University of Cincinnati (Ohio, Policy Challenge with the AAUP, working alongside their coalition with financialization issues in Cincinnati)

City College of New York (NY, working on Mandatory Inclusionary Housing (MIH) Zoning and affordable housing issues in Harlem, NYC)

William and Mary College (VA, working on labor and provision issues on food services at William and Mary College)

Wheaton College (MA, working on increasing jury diversity and selection transparency in Massachusetts)

University at Texas Dallas (Texas, working on establishing a universal recycling ordinance in Dallas)

University of Notre Dame (IN, working on improving landlord-tenant laws and affordable housing issues in South Bend)

Western Kentucky University (Kentucky, working on a policy challenge to do research on college affordability and student debt issues with fellow Julie Morgan)

2018

University of Michigan (3 Groups):
(i) Countering the Financialization of the University of Michigan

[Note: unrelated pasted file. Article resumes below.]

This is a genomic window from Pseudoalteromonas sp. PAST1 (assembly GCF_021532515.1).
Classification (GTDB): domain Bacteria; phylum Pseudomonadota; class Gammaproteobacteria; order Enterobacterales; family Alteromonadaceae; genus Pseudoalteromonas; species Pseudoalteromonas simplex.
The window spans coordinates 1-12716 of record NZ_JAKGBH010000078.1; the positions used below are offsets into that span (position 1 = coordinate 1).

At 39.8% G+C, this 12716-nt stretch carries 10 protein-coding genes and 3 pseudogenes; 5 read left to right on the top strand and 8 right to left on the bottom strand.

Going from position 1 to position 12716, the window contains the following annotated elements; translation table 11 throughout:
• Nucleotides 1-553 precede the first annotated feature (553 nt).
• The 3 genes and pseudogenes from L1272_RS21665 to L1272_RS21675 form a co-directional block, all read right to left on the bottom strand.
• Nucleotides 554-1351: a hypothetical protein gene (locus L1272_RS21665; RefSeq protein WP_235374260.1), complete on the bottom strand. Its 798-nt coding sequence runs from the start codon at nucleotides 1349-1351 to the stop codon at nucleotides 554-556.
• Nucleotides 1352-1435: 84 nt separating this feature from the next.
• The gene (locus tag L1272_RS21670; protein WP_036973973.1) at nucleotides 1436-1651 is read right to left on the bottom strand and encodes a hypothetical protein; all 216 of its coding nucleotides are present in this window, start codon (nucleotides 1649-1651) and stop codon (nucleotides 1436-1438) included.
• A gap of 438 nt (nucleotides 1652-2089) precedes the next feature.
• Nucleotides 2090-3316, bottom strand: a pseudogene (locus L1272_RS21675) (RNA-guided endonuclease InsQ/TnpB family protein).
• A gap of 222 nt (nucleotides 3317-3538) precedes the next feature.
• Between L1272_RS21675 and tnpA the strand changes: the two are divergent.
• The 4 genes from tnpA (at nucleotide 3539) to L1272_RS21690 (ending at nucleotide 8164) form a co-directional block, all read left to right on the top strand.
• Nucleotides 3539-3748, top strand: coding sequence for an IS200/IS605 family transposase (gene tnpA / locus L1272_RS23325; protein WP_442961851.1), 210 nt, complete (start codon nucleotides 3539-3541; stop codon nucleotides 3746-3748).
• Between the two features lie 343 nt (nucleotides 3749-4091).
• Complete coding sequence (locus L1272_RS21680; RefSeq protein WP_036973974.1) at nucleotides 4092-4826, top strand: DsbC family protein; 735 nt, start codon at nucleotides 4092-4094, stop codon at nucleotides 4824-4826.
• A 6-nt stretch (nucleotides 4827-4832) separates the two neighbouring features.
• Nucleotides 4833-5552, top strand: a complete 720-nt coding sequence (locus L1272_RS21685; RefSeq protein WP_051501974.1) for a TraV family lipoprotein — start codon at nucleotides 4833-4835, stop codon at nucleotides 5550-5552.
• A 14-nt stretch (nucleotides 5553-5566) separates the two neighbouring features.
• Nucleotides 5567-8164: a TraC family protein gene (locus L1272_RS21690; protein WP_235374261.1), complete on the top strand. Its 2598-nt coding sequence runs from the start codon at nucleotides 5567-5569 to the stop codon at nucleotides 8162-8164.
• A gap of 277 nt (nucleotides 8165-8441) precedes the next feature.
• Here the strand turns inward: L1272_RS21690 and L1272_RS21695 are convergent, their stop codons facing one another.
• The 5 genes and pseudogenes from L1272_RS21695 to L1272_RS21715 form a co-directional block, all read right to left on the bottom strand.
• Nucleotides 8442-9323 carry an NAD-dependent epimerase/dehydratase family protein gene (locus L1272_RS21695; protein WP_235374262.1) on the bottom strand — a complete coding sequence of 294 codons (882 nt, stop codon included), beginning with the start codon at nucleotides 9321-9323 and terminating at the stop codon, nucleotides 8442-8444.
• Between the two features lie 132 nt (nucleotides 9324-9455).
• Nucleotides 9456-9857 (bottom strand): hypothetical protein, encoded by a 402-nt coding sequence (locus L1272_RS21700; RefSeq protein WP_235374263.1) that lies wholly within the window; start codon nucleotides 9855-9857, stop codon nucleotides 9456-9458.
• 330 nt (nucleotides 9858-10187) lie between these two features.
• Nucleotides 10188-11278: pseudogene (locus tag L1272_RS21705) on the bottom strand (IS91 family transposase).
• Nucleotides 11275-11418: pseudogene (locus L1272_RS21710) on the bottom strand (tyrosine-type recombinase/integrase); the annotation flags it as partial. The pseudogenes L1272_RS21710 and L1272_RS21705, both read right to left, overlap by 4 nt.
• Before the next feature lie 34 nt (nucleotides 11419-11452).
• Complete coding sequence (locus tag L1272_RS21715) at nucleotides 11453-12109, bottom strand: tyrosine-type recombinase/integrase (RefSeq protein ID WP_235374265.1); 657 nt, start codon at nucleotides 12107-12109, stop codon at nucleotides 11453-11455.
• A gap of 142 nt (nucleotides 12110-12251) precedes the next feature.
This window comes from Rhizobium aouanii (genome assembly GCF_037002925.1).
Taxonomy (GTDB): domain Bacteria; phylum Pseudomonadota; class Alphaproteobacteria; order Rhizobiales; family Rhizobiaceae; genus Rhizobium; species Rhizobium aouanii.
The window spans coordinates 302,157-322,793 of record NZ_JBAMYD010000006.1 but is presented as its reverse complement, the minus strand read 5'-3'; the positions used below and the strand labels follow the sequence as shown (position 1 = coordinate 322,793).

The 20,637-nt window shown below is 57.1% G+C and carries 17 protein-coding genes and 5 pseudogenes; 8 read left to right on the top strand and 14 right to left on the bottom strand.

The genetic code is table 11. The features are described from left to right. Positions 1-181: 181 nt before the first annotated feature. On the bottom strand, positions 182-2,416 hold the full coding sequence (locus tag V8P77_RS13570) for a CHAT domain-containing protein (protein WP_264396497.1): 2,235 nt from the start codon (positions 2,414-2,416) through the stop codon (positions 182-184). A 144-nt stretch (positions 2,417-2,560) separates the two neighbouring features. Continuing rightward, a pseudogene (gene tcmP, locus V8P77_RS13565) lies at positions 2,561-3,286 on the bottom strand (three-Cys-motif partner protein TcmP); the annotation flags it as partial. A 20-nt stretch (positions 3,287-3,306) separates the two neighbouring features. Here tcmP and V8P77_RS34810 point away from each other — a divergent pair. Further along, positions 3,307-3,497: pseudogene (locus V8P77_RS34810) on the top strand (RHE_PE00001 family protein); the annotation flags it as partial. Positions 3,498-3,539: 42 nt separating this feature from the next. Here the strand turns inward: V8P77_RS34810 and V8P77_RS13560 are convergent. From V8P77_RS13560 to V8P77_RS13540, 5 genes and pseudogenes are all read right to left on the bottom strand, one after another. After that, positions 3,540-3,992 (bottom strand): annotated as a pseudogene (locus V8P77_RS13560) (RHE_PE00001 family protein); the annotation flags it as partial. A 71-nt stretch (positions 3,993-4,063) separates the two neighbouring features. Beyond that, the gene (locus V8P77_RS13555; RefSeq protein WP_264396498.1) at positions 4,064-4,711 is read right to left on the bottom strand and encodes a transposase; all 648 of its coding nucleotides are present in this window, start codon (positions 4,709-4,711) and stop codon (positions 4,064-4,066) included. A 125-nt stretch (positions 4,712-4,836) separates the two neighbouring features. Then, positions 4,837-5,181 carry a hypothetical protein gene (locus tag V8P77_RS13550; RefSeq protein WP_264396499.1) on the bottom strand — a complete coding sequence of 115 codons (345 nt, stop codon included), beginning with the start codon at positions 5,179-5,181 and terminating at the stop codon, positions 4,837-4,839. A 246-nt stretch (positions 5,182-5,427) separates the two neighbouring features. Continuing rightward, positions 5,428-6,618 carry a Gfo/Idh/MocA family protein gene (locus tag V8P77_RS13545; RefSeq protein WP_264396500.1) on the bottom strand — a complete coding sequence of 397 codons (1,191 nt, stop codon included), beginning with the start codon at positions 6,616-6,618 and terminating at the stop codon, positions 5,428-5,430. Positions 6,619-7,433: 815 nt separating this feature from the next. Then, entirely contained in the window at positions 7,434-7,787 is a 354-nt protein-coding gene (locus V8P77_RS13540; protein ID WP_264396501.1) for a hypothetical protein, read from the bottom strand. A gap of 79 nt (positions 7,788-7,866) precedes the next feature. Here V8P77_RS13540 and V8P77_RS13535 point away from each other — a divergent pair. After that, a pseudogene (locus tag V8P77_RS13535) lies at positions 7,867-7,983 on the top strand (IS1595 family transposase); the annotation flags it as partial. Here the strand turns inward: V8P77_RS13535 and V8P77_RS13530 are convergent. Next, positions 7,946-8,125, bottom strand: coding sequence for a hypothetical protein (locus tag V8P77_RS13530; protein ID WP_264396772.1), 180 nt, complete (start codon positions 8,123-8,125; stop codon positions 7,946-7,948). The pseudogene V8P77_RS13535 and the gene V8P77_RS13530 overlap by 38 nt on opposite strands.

(ii) demanding accountability of charter school operators in Michigan state
(iii) establishing linkage fees on new market rate developments in Ann Arbor

George Mason University: Switching to an opt-out system for organ transplants and donation in Virginia

Columbia University: Working on ending the use of solitary confinement in New York State

Carnegie Mellon: Challenging the privatization of Pittsburgh’s water

University of Illinois at Chicago: Identifying and advocating against questionable and costly investments taken on by the University of Illinois

Amherst College: Improving accessibility at Amherst College and the surrounding community

University of Georgia: Improving healthcare access for communities dealing with the opioid crisis in rural Georgia

Guttman Community College: Tackling the immigration crisis in New York City

University of Iowa: Improving democratic access on Iowa’s campus

SUNY Geneseo: Demanding transparency, accountability, and reform to the student judicial process on campus

William & Mary: Working on improving conditions for workers on campus by challenging Sodexo

Moraine Valley Community College: Improving access to MAP grants in the state of Illinois